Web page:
Yet we know this. There are people that can play violent games all their lives, and not kill someone…

so as far as enforcing goes. It should be freedom of choice. Same with violent movies.

If you make the choice to play that game and it does or does not alter your mind, and you do something that is a crime then you should be punished for that crime…

if they can PROVE that the game altered the mind, less the punishment on them. Just like if they were under the influence of a substance and didn’t really know what they were doing.

however pinning something on a game, weather or not it was the games fault, will be a hard thing for anyone to do.

— on a side note —

there are studies that show that music, and things like that, that we listen to, do affect the brain.

also you would think that if a game altered someones mind, like stated, they were probably in a poor mental frame for reality to begin with.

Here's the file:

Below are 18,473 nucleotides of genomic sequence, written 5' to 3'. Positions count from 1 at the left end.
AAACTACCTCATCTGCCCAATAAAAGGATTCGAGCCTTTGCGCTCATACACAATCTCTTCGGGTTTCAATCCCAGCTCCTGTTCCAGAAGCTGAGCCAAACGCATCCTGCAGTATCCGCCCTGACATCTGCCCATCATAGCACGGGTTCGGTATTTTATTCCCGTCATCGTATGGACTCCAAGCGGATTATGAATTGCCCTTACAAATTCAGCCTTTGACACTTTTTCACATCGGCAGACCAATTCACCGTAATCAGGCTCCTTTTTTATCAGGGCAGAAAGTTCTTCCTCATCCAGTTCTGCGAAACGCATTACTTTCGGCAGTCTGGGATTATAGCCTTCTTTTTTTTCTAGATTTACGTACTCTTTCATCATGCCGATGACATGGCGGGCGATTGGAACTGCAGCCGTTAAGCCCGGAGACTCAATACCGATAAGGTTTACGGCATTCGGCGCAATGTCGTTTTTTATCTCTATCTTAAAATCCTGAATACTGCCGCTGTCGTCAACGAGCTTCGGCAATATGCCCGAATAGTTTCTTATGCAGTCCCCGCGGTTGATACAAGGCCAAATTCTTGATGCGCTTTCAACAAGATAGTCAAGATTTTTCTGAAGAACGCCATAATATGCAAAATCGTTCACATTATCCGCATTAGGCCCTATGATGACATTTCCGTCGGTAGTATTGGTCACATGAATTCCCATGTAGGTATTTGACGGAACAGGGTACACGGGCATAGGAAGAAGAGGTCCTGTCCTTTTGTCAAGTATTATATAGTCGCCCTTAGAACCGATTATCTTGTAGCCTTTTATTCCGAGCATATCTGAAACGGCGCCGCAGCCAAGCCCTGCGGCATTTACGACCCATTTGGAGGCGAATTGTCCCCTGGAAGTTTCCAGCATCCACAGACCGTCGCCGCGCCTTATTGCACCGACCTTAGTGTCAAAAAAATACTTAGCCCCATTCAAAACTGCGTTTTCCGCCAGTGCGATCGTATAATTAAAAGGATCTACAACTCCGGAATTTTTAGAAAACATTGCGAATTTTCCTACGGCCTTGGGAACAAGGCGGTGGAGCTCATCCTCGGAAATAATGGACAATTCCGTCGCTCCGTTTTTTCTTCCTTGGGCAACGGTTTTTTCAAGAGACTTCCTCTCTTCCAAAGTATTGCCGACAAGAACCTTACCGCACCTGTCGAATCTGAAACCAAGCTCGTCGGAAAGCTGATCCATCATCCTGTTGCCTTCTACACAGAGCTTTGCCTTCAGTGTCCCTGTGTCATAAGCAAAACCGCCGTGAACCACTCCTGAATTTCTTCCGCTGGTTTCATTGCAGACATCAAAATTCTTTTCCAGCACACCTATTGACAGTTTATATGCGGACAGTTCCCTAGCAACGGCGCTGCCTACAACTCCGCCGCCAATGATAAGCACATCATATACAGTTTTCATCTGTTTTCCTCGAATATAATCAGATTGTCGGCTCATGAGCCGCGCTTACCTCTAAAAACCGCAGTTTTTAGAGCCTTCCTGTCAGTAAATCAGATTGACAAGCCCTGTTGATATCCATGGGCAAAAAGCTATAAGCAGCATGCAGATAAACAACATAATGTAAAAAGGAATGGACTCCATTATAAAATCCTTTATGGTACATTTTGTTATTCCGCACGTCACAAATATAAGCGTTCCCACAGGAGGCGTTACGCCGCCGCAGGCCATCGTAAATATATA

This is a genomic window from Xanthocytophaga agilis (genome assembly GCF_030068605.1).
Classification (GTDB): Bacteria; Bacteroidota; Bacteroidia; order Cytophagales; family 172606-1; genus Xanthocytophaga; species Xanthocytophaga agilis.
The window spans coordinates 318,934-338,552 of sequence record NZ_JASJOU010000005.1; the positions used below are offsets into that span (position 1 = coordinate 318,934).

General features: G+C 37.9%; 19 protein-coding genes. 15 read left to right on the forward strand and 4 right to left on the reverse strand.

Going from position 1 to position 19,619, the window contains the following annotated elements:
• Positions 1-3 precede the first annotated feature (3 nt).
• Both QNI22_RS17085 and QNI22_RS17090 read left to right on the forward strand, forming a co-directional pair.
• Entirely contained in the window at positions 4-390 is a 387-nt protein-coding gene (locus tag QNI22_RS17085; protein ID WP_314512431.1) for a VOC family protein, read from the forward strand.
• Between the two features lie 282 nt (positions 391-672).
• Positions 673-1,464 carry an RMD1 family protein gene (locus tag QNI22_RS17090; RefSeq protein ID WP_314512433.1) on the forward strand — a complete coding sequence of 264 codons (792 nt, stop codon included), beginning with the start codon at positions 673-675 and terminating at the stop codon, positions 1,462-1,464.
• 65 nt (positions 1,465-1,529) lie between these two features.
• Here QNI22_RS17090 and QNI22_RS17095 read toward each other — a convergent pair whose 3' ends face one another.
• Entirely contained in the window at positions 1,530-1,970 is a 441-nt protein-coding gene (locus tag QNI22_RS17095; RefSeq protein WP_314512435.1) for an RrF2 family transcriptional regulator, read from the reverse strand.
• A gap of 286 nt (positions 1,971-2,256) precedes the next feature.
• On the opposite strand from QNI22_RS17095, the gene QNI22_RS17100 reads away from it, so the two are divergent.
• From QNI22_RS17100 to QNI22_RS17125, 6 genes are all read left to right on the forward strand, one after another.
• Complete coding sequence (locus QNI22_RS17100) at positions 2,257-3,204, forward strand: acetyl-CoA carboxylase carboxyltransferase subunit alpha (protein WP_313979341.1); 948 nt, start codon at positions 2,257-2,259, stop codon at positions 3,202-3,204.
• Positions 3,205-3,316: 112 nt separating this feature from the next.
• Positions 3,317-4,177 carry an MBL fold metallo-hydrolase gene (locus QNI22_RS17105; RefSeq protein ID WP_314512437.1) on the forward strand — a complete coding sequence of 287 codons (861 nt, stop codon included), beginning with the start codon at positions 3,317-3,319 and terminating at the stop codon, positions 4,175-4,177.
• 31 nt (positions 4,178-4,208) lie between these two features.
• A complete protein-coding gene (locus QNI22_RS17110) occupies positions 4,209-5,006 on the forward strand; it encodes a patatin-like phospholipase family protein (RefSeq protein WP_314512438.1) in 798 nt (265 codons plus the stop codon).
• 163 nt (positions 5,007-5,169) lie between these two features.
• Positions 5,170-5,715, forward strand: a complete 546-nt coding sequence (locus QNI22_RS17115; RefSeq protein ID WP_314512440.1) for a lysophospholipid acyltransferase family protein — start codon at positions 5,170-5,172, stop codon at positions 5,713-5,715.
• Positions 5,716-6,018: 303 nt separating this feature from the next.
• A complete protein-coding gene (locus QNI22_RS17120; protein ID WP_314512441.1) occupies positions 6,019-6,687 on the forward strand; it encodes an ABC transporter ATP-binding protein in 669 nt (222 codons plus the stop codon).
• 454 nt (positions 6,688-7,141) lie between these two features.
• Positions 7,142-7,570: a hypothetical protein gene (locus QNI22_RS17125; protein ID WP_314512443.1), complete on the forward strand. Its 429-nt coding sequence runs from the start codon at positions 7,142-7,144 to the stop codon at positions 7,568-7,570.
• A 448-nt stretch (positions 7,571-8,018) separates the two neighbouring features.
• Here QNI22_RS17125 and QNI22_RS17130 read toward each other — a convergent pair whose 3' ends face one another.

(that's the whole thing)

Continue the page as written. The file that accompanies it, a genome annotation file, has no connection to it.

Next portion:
This is a very deep life thing on the other hand it’s not knowing things that are beyond us…

what if a game could alter someone’s mind? so what, it’s unlikely to happen on as savere scale as someone going out and killing somone…

what if the next time your cousin calls you and says something about popcorn, and you go out and kill someone…


what if your cousin wouldn’t have mentioned popcorn, and you wouldn’t have gone out and did that??

this is life…we don’t know the deep things, haha

welcome to the twilight zone haha

Everybody is influenced, some small amount, by everything that goes on around them. Of course video games have an influence on our culture; just look around the Internet!

That said, it’s irrelevant. By the time you are an adult, you are responsible for how you let things influence you. You are expected to be able to think for yourself; it isn’t a game developers responsibility to babysit you. An adult can play and enjoy RapeLay and its ilk all they want. As far as I’m concerned, there’s nothing wrong with it. Someone can disagree and express that opinion, and that’s great! When you try to legislate expression, however, is dangerous territory. Unfortunate, because it’s a step the “free” world has taken already. Or perhaps that is the wrong thing to say; free expression has always been, in some cases, an illusion.